A 1001 MIDNIGHTS Review
by Marcia Muller

ERIC AMBLER The Light of Day

ERIC AMBLER – The Light of Day. Alfred A. Knopf, hardcover, 1963. Reprint paperback editions include: Bantam, 1964; Signet, 1968; Ballantine, 1978; Berkley, 1985; Carroll & Graf, 1992.

   This Edgar-winning novel is the story of Arthur Simpson, a roguish con man, petty thief, and sometime pornographer who, as the novel opens, is driving a car-for-hire in Athens. He makes his first mistake when he attempts to rob his client of some traveler’s checks and is caught; the man is no ordinary tourist, but an accomplished criminal, and he quickly blackmails Simpson into driving a Lincoln Continental to Istanbul.

   Simpson’s second and third mistakes are not searching the car thoroughly and not having a valid passport. (He is half English, half Egyptian, and the problem of his citizenship is a thread that runs through the narrative.)

ERIC AMBLER The Light of Day

   The border authorities search the Lincoln and discover weapons inside the doors. When Simpson finally admits how he was coerced into driving the car into Turkey, the Turkish police in turn coerce him into getting at the source of the weapons smuggling. Simpson delivers the car, finagles himself a job as guide for the three men and one woman to whom it seems to belong, then spends several tense days trying to find out what they have planned.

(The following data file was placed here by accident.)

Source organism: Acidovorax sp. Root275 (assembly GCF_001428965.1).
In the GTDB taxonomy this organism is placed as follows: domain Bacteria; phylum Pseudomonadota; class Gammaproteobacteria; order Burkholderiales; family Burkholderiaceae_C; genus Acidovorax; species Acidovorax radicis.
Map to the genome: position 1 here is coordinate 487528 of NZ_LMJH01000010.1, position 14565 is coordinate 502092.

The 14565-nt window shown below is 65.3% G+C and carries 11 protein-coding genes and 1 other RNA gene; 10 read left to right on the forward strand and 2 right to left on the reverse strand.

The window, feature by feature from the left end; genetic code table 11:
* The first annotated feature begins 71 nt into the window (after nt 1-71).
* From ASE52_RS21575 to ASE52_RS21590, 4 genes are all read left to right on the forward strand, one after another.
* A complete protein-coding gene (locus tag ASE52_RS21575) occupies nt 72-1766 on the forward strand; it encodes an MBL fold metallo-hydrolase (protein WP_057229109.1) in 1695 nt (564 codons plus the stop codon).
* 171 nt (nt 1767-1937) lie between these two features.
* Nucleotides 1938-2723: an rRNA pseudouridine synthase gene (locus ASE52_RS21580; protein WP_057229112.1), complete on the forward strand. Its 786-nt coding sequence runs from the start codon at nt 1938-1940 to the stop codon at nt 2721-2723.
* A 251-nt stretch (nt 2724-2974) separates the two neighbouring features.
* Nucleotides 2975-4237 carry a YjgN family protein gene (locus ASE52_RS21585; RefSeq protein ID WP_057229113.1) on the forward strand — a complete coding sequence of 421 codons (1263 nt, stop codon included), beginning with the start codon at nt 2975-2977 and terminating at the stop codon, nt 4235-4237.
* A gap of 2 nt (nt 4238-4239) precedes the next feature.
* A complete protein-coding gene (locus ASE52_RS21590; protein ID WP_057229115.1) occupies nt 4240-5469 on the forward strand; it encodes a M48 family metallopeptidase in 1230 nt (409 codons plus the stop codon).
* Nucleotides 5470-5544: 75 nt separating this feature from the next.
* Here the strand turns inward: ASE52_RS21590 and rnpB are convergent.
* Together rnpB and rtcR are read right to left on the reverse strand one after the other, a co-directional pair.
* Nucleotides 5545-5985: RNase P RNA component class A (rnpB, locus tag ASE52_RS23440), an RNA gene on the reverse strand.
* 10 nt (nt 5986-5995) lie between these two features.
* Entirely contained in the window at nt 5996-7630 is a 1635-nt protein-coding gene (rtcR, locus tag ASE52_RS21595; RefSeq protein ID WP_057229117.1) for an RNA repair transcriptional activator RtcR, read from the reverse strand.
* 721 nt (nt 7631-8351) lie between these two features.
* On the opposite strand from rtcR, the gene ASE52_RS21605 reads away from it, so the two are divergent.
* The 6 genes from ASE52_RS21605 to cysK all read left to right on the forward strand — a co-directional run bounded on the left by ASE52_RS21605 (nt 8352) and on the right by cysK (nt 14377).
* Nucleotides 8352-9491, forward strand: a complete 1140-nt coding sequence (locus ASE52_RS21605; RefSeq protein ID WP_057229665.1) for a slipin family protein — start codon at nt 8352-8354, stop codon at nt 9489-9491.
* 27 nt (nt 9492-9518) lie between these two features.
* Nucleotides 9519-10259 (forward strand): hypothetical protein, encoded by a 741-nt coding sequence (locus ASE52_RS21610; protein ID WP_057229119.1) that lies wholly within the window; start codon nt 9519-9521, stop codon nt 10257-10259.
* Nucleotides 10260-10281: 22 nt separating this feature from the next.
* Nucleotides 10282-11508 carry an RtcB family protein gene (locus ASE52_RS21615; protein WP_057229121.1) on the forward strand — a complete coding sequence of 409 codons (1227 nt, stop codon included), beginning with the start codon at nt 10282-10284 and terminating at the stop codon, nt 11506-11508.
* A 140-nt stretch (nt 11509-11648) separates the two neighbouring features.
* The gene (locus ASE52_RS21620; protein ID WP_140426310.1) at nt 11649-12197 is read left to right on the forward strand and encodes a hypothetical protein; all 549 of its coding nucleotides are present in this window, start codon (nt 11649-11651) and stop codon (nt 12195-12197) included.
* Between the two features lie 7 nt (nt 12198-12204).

As it turns out, all plans go awry — Simpson’s, the authorities’, and the smugglers’. Soon Simpson finds himself enlisted on both sides, in an even worse predicament than he could ever have imagined.

   This novel is Ambler at his best, full as it is of double-dealings and harrowing scenes. Arthur Simpson is a likable rogue and a finely drawn character. The reader can get a second glimpse of him in Dirt Story (1967).

ERIC AMBLER The Light of Day

   A film of this novel, called Topkapi, was made in 1964; starring Melina Mercouri, Maximilian Schell, and Peter Ustinov, it is colorful and entertaining and contains riveting scenes during which viewers who are afraid of heights would be well advised to keep their eyes shut. A paperback edition of the novel, also published that year, bears the same title as the film.

   Ambler carries out his theme of an innocent man caught up in a web of deceit and intrigue in other novels, notably Background to Danger (1937), Cause for Alarm (1939), and Epitaph for a Spy (1952).

   Reprinted with permission from 1001 Midnights, edited by Bill Pronzini & Marcia Muller and published by The Battered Silicon Dispatch Box, 2007.   Copyright © 1986, 2007 by the Pronzini-Muller Family Trust.